Leo XIII was horrified by the Alta Vendita’s contents and urged all Catholics to read it. When Monsignor George F. Dillon, an Irish theologian and missionary, published the Alta Vendita in his book The War of Antichrist with the Church and Christian Civilization, Leo XIII personally wrote a preface to the volume and gave Dillon an apostolic benediction.
So appalled was the pontiff with the goals and tenets of Masonry that he wrote a second, though less exhaustive, condemnation of the sect. In Praeclara gratulationis publicae, he openly urged Catholics to reject Masonry outright, even pushing government authorities not under the thrall of Masonry to root the shadowy sect from their nations.
The 20th Century and Beyond
Pope St. Pius X reiterated the ban on Catholic participation in Freemasonry with the 1917 Code of Canon Law, which clarified that Catholics joining the sect incurred latae sententia, or automatic excommunication, and were forbidden Catholic burials. Additional and stricter penalties were imposed for clerics and religious who became Masons. Although the Second Vatican Council brought with it much confusion on the Church’s position regarding Masonry — with some publications reporting that the penalty of automatic excommunication had been revoked — the Congregation for the Doctrine of the Faith clarified in a 1981 declaration that Catholics were still forbidden from becoming Masons. The letter, signed by then-prefect Cardinal Franjo Šeper, was based on an investigation conducted by the German Bishops Conference, which concluded that religious indifferentism and the man-as-God principle were fundamental to Masonry, and, thus, the sect was fundamentally opposed to Catholic teaching.
The 1983 Code of Canon Law, published under Pope St. John Paul II, expanded the ban to include any secret society “which plots against the Church,” removing any explicit reference to Masonry and erroneously giving rise yet again to the belief that Catholicism and Masonry are not incompatible. Cardinal Joseph Ratzinger — then head of the Congregation for the Doctrine of the Faith, later Pope Benedict XVI — clarified that the ban on Masonry was still in effect, since “their principles have always been considered irreconcilable with the doctrine of the Church.”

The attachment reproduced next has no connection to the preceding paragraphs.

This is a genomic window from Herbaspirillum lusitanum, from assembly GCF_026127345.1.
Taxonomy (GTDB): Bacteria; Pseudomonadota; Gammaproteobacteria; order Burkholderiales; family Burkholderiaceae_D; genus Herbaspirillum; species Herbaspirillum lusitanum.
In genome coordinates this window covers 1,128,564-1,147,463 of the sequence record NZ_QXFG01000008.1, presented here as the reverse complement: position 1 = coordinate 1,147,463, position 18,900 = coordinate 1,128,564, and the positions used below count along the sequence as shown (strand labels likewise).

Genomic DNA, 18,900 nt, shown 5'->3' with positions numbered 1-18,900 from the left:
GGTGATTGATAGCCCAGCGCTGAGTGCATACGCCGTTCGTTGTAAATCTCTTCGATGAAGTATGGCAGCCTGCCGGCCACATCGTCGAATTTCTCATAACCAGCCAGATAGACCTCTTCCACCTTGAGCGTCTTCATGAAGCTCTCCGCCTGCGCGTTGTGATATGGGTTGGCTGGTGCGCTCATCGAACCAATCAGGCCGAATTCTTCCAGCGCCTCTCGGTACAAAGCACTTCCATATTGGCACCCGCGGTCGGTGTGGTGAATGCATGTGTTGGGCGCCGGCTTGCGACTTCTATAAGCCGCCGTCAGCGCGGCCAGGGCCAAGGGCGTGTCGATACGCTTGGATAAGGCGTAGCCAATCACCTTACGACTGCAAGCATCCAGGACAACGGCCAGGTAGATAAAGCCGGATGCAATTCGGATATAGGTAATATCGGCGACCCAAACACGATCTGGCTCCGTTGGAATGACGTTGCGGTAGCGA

Catholics, of course, are not without their own fraternal organizations, though there are no blood oaths or secret rituals. In America, Fr. Michael McGivney founded the Knights of Columbus in 1882 to combat the rise of Masonry. He aimed to give Catholic men their own fraternal organization that not only allowed for camaraderie and fellowship but also carried out acts of charity and helped men live out their Catholic faith. The Knights of Columbus currently has over 2 million members across the globe, and McGivney was beatified in 2020.
Likewise, in 1917, St. Maximilian Kolbe founded the Militia of the Immaculata, a fraternal Catholic organization rooted in evangelism and praying for the conversion of sinners, with the Blessed Virgin Mary as its patroness. Kolbe came up with the idea for the Knights while studying in Rome: He saw a procession of Freemasons carrying banners depicting Satan crushing the head of St. Michael the archangel beneath his heel and distributing pamphlets opposing the Pope. Kolbe took his idea for the Knights to his Jesuit spiritual adviser and his Franciscan superior, who both approved. Today, the Knights of the Immaculata have over 3 million members worldwide.